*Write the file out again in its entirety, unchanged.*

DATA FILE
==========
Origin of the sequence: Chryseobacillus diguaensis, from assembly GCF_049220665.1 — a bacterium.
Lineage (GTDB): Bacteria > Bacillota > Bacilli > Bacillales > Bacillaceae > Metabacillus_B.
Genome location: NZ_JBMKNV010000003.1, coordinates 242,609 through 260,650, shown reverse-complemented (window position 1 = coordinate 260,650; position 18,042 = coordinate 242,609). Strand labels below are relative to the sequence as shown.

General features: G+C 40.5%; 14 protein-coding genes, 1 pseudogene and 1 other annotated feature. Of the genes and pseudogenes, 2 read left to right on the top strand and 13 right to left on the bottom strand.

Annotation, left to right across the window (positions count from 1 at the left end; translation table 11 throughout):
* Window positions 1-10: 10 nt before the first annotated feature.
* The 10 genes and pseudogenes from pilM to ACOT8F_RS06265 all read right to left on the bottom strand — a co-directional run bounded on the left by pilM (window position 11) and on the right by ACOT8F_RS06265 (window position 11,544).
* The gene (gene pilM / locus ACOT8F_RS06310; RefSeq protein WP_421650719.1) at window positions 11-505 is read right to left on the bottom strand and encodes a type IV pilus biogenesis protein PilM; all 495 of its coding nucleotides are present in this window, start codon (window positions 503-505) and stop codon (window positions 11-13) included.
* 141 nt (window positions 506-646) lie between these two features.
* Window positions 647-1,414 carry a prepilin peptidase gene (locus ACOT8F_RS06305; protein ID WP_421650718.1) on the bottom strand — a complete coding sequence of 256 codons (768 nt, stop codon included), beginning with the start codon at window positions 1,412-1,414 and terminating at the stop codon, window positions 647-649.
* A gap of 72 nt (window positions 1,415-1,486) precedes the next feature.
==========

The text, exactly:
Origin of the sequence: Chryseobacillus diguaensis, from assembly GCF_049220665.1 — a bacterium.
Lineage (GTDB): Bacteria > Bacillota > Bacilli > Bacillales > Bacillaceae > Metabacillus_B.
Genome location: NZ_JBMKNV010000003.1, coordinates 242,609 through 260,650, shown reverse-complemented (window position 1 = coordinate 260,650; position 18,042 = coordinate 242,609). Strand labels below are relative to the sequence as shown.

General features: G+C 40.5%; 14 protein-coding genes, 1 pseudogene and 1 other annotated feature. Of the genes and pseudogenes, 2 read left to right on the top strand and 13 right to left on the bottom strand.

Annotation, left to right across the window (positions count from 1 at the left end; translation table 11 throughout):
* Window positions 1-10: 10 nt before the first annotated feature.
* The 10 genes and pseudogenes from pilM to ACOT8F_RS06265 all read right to left on the bottom strand — a co-directional run bounded on the left by pilM (window position 11) and on the right by ACOT8F_RS06265 (window position 11,544).
* The gene (gene pilM / locus ACOT8F_RS06310; RefSeq protein WP_421650719.1) at window positions 11-505 is read right to left on the bottom strand and encodes a type IV pilus biogenesis protein PilM; all 495 of its coding nucleotides are present in this window, start codon (window positions 503-505) and stop codon (window positions 11-13) included.
* 141 nt (window positions 506-646) lie between these two features.
* Window positions 647-1,414 carry a prepilin peptidase gene (locus ACOT8F_RS06305; protein ID WP_421650718.1) on the bottom strand — a complete coding sequence of 256 codons (768 nt, stop codon included), beginning with the start codon at window positions 1,412-1,414 and terminating at the stop codon, window positions 647-649.
* A gap of 72 nt (window positions 1,415-1,486) precedes the next feature.